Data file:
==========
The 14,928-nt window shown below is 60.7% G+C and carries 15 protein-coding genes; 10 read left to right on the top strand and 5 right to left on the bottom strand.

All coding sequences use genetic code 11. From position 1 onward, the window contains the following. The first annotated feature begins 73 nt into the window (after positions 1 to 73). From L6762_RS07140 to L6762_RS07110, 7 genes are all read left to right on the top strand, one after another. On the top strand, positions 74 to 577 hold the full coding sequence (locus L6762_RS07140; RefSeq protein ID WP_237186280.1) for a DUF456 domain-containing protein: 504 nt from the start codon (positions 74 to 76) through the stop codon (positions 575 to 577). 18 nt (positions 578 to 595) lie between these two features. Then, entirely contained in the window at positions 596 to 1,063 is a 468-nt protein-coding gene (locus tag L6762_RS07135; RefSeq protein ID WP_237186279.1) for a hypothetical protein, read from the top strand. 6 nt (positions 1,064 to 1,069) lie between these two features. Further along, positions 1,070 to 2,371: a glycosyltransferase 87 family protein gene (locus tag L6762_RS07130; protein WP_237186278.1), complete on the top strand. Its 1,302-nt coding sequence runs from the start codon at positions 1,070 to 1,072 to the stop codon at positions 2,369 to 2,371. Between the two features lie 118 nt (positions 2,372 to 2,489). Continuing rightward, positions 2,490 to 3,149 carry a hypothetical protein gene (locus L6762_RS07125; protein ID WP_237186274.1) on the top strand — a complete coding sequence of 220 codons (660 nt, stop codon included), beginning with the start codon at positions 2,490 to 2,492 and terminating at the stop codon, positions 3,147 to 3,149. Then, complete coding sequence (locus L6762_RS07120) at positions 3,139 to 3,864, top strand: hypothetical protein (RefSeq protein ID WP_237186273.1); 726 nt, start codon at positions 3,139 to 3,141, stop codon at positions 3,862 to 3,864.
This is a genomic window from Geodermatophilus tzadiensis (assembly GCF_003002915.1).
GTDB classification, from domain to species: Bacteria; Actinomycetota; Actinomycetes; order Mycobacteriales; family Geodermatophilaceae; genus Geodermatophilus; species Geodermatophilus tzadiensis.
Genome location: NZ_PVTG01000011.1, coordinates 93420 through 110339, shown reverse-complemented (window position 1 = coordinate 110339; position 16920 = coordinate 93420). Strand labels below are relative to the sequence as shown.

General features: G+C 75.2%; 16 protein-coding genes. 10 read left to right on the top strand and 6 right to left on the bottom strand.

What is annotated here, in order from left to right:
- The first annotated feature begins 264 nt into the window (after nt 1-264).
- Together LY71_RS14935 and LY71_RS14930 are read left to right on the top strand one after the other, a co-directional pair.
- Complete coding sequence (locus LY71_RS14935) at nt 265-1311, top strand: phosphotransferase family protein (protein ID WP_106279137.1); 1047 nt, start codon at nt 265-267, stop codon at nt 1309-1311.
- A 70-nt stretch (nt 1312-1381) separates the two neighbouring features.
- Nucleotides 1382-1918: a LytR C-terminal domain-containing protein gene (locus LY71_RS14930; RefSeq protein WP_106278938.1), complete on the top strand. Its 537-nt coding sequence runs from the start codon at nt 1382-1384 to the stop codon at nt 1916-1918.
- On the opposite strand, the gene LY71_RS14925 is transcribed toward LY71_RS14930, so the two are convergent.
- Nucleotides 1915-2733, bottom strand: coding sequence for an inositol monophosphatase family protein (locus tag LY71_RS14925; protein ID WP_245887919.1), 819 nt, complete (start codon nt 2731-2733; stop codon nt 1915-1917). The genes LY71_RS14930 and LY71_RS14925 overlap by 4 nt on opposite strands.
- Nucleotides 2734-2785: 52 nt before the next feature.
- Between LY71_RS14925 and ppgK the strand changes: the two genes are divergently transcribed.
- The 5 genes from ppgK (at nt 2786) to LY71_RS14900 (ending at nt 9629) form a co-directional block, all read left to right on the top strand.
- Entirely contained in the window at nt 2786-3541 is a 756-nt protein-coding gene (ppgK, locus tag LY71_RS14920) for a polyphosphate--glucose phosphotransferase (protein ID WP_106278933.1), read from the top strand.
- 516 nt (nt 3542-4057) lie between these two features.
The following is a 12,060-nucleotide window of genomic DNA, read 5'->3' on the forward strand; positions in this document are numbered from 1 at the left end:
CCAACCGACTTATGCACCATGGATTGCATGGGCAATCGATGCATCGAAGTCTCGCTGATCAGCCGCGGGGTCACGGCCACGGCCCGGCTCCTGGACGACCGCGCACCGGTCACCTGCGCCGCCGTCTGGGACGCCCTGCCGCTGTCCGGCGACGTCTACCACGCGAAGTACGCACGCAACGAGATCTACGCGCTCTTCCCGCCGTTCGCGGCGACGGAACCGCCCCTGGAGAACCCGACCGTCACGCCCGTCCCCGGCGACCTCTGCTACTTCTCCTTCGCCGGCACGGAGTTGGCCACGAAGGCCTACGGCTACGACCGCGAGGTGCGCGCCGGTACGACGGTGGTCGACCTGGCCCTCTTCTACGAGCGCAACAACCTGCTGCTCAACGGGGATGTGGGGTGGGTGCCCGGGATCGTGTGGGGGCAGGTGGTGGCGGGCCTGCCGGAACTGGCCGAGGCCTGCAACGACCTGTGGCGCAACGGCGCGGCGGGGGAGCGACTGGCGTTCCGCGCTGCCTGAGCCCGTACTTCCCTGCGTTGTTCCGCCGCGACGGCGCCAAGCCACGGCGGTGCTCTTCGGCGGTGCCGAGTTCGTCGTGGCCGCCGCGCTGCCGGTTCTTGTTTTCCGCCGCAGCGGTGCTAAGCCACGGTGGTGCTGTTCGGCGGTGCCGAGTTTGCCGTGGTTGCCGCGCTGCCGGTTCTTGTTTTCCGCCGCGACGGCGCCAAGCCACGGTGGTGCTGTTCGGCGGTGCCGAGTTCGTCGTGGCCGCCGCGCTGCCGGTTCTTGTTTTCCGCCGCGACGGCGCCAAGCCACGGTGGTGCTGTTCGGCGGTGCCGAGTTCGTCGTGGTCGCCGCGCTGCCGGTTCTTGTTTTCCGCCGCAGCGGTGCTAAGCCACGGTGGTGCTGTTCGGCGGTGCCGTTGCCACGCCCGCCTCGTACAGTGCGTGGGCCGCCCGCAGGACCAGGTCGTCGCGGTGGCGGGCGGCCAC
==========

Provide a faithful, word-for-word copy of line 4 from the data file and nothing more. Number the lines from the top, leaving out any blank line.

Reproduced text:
GTDB classification, from domain to species: Bacteria; Actinomycetota; Actinomycetes; order Mycobacteriales; family Geodermatophilaceae; genus Geodermatophilus; species Geodermatophilus tzadiensis.